Are you looking for a guide to the Great Smoky Mountains National Park? You’re in the right place!
As someone who has visited the park and explored its beautiful landscape, I can definitely say that this park should be on your bucket list. The beauty of those mountains really is hard to beat.
Since I live in the foothills of North Carolina, I spend lots of time in the mountains hiking and enjoying scenic drives but the Smokies are a special place. They’re a haven for hikers, fishermen, and historians alike.
You don’t even have to get out of your car to enjoy their beauty though – there are plenty of overlooks where you can stop and enjoy the view.
We’ll go over all of this and more in this guide to the Great Smoky Mountains!
Here is an overview:
The Great Smoky Mountains National Park was established in 1926 by President Coolidge and opened to the public in 1940. It was formed because in the early 1900s many companies were logging in the area and people started getting concerned about all the trees being cut down.
After the park was established, the states of Tennessee and North Carolina donated land for the creation of the park and funds were raised to buy another large tract of land.
You can still see remnants of the small communities that were here in the early 1900s when you visit the park today and over 90 historic buildings are preserved here.
During the ‘30s, the Civilian Conservation Corps worked to get the park ready for visitors by building roads, hiking trails, campgrounds, and more for everyone to enjoy.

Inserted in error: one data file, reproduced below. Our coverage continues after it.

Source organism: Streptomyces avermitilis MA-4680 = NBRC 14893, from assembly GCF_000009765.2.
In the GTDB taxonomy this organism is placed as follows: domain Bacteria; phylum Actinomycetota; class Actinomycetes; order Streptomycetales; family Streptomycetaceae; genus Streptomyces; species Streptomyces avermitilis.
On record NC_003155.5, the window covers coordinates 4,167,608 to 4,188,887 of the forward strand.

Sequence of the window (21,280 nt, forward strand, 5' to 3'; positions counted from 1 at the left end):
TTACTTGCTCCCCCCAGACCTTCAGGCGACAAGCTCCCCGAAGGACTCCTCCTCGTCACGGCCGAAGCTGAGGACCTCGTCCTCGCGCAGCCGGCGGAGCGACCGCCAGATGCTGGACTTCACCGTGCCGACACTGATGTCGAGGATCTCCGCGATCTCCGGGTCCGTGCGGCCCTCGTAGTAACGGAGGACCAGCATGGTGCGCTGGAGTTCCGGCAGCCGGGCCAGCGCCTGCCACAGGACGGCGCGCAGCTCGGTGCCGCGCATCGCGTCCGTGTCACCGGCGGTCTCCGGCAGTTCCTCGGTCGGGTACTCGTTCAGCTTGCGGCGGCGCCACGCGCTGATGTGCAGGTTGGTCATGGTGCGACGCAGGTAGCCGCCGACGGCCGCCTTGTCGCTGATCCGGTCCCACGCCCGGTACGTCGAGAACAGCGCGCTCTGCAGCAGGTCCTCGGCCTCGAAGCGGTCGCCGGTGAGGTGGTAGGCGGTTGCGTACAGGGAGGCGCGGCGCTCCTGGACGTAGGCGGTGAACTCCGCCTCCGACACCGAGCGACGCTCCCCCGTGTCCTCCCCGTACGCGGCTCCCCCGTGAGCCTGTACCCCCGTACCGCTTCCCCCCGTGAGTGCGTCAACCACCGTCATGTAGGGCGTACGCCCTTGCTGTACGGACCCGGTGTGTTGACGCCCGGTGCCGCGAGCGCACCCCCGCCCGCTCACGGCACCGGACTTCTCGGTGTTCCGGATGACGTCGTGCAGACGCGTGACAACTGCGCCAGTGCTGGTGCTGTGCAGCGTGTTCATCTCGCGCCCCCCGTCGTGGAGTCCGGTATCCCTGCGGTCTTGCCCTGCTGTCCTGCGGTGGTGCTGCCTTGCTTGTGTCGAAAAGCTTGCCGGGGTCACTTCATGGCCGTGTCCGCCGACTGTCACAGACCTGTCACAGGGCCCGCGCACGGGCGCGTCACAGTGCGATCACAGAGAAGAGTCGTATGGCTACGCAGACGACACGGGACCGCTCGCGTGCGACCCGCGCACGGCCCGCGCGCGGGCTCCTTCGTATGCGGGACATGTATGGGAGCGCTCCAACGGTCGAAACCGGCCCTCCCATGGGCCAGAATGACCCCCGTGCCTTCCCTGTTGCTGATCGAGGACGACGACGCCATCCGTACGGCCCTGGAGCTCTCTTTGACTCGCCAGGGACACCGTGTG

Today, it is one of the most visited National Parks in the United States with over 11 million visitors every year and up to 14 million in 2021. It’s no surprise everyone wants to see it – it’s one of the most beautiful National Parks on the East Coast.
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Hiking is one of the most popular activities in the park, with one of the most best trails being Alum Cave. If you’re a seasoned hiker, then you’ll want to try making it from Alum Cave to Mount LeConte. This is a bucket list hike for many people!
Other great trails include Clingman’s Dome, Charlie’s Bunion, and Chimney Tops. For those looking for waterfalls, head to Abrams Falls, Grotto Falls, or Laurel Falls – all three are stunning and the trails are peaceful.
Hitting a trail is the best way to experience the park and immerse yourself in nature.
There are plenty of opportunities for scenic drives here. Cades Cove is by far the most popular and for good reason. The drive is beyond beautiful and it is great for wildlife viewing.
Note that Cades Cove is closed to vehicle traffic on Wednesdays so you can only bike or hike the loop. It also has specific opening and closing times each day so check the NPS website for those.